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Knee Osteonecrosis Treatment Methods   |    
Bone Impaction Grafting for Corticosteroid-Associated Osteonecrosis of the Knee
Wim H.C. Rijnen, MD; Jaap S. Luttjeboer; B. Willem Schreurs, MD, PhD; Jean W.M. Gardeniers, MD, PhD
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The authors did not receive grants or outside funding in support of their research for or preparation of this manuscript. They did not receive payments or other benefits or a commitment or agreement to provide such benefits from a commercial entity. No commercial entity paid or directed, or agreed to pay or direct, any benefits to any research fund, foundation, educational institution, or other charitable or nonprofit organization with which the authors are affiliated or associated.

The Journal of Bone and Joint Surgery, Incorporated
J Bone Joint Surg Am, 2006 Nov 01;88(suppl 3):62-68. doi: 10.2106/JBJS.F.00462
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Abstract

Background: Osteonecrosis of the distal portion of the femur produces a segment of dead bone in the weight-bearing portion of the femoral condyle, frequently associated with subchondral fracture and collapse and eventually resulting in secondary osteoarthritis. Treatment of these late stages of osteonecrosis in the knee can be problematic. The purpose of the present study was to evaluate a new surgical technique in which the subchondral osteonecrotic lesion is removed. The bone defect is then reconstructed with impacted bone grafts to prevent collapse and/or to regain distal femoral sphericity.

Methods: In this prospective, one-surgeon study, nine consecutive knees in six patients were studied, all of which had extensive corticosteroid-associated osteonecrotic lesions of the femoral condyles. Six knees had collapsed lesions when they were initially treated. The mean age of the patients was thirty-one years. Both the clinical and radiographic outcomes were assessed at a minimal follow-up time of two years.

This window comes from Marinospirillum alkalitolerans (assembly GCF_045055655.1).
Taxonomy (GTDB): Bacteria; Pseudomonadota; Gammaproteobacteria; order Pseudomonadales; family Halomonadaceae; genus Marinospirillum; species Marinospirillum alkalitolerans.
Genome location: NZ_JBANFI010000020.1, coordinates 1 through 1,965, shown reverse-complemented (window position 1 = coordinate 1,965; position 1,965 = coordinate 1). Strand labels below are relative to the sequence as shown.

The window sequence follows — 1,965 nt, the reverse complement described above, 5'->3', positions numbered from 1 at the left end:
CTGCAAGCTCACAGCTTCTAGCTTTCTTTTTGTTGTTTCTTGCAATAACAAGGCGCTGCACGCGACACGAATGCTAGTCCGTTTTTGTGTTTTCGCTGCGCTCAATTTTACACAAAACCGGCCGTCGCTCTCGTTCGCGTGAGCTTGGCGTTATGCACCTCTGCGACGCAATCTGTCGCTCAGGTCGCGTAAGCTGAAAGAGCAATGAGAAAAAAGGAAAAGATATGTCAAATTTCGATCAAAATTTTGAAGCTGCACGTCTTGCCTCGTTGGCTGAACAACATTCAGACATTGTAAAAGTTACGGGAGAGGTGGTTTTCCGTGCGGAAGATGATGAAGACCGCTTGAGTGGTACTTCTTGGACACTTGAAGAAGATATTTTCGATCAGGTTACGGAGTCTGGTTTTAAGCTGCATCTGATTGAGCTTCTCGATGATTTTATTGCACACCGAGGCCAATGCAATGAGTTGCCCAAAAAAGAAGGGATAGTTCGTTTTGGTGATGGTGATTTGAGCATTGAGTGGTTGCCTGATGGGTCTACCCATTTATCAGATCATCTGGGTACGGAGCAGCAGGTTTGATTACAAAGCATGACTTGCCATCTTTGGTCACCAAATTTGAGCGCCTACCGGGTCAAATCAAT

Results: At a mean follow-up time of fifty-one months, none of the reconstructed knees had been converted to a total knee prosthesis. The objective Knee Society score improved from a mean of 63 to 89 points. The functional Knee Society score improved from a mean of 19 to 81 points. During the follow-up period, there was no progression of collapse observed; however, three knees showed early signs of osteoarthritis. Clinical success was achieved in six of eight knees, and radiographic success was achieved in seven of nine knees.

Conclusions: At the time of writing (at the time of midterm follow-up), this method appears attractive as a joint-preserving procedure. It is a relatively simple procedure that is not likely to interfere with future knee procedures. It appears that this technique can be effective in knees with collapse of the femoral condyle, and it may delay the need for a total knee arthroplasty.

Level of Evidence: Therapeutic Level IV. See Instructions to Authors on jbjs.org for a complete description of levels of evidence.

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    Accreditation Statement
    These activities have been planned and implemented in accordance with the Essential Areas and policies of the Accreditation Council for Continuing Medical Education (ACCME) through the joint sponsorship of the American Academy of Orthopaedic Surgeons and The Journal of Bone and Joint Surgery, Inc. The American Academy of Orthopaedic Surgeons is accredited by the ACCME to provide continuing medical education for physicians.
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